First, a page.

ARM servers to arrive this year
By Nicole Kobie
Posted on 30 May 2012 at 14:49
ARM has promised servers running chips it designed will ship this year, with Dell among the front-running manufacturers.
Dell revealed its ARM server, called Copper, has shipped to select partners, though it isn't yet being made "generally available". The aim is to boost the software ecosystem for ARM by seeding key developers such as Canonical and Cloudera with Copper hardware.
Dell said the ARM-based server market was at an "inflection point, marked by increasing customer interest in testing and developing applications".
We think now the key software pieces are in place to allow 32-bit ARM-based servers to ship this year
Such support means ARM servers will start shipping to customers within six months, according to Ian Ferguson, ARM's director of server, systems and ecosystems. “We think now the key software pieces are in place to allow 32-bit ARM-based servers to ship this year,” he told PC Pro. "I think with Dell coming out and talking in a bit more detail publicly about what it’s doing is validation that we’re at the cusp – there's much more work to do, but the key building blocks are in place.”
ARM servers will initially remain limited to very specific applications and use cases, notably the cloud - an ideal place for ARM chips, given the company's focus on energy efficient designs.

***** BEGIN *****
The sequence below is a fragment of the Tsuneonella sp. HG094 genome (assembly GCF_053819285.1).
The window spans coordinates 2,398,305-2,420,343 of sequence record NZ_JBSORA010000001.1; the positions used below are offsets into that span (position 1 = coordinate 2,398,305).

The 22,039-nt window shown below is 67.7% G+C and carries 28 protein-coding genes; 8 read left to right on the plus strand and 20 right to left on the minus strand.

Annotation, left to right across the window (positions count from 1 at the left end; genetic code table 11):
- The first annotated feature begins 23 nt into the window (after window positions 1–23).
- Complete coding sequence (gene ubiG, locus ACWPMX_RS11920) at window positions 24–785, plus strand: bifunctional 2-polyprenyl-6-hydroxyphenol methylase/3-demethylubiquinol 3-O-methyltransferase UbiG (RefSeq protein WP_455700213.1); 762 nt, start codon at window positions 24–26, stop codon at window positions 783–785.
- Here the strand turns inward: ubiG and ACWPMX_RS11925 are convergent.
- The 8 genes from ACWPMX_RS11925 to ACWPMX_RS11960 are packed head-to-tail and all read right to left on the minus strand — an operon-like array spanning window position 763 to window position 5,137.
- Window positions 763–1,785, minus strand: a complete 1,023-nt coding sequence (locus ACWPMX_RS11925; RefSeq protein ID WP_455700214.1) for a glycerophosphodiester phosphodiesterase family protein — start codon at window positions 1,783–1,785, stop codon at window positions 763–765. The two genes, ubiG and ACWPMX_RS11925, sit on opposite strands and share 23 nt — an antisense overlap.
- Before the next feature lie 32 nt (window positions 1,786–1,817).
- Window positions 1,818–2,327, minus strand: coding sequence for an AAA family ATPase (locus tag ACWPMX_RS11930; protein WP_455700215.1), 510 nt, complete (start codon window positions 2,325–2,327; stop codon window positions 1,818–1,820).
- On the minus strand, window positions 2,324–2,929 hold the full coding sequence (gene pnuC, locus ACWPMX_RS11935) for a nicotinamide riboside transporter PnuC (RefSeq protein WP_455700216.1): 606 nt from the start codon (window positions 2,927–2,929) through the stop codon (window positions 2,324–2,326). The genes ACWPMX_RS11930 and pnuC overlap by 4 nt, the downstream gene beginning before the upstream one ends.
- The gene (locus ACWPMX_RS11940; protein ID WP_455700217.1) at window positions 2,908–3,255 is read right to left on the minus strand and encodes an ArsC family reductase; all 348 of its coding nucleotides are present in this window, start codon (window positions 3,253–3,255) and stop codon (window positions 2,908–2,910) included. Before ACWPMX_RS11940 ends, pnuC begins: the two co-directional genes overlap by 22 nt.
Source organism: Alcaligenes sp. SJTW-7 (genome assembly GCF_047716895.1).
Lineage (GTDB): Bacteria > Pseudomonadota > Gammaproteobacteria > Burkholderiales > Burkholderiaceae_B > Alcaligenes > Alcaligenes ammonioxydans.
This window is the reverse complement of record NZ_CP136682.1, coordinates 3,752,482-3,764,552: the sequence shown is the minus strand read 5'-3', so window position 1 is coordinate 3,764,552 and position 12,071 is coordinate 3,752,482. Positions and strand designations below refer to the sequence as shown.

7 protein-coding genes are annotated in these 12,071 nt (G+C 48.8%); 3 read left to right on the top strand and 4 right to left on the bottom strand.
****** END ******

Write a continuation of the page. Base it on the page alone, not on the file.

“There are many years of x86 legacy in terms of general purpose servers that sit inside a general enterprise," he said. "There’s a lot of code there that will be a barrier to general-purpose ARM servers going in there."
Indeed, Dell's project, as well as one announced by HP last year, focus on cloud and web services. Much of the key software - such as Ubuntu, Hadoop and Java compilers - already supports ARM, but more work remains - especially on extending software support, optimising it, and moving to 64-bit.
"If you look at the new world of cloud, there’s all sorts of unstructured databases and open source CRM systems," he said. "Going and getting that software first running on ARM and then getting it running optimally on ARM, I would say it’s those sorts of things this ecosystem programme from Dell will enable.”
"This is an important step in what’s going to be a very long journey – you’re not going to suddenly see eight million units shipping next week,” he added. “But I think it’s an important validation that the path we’re on makes sense.”
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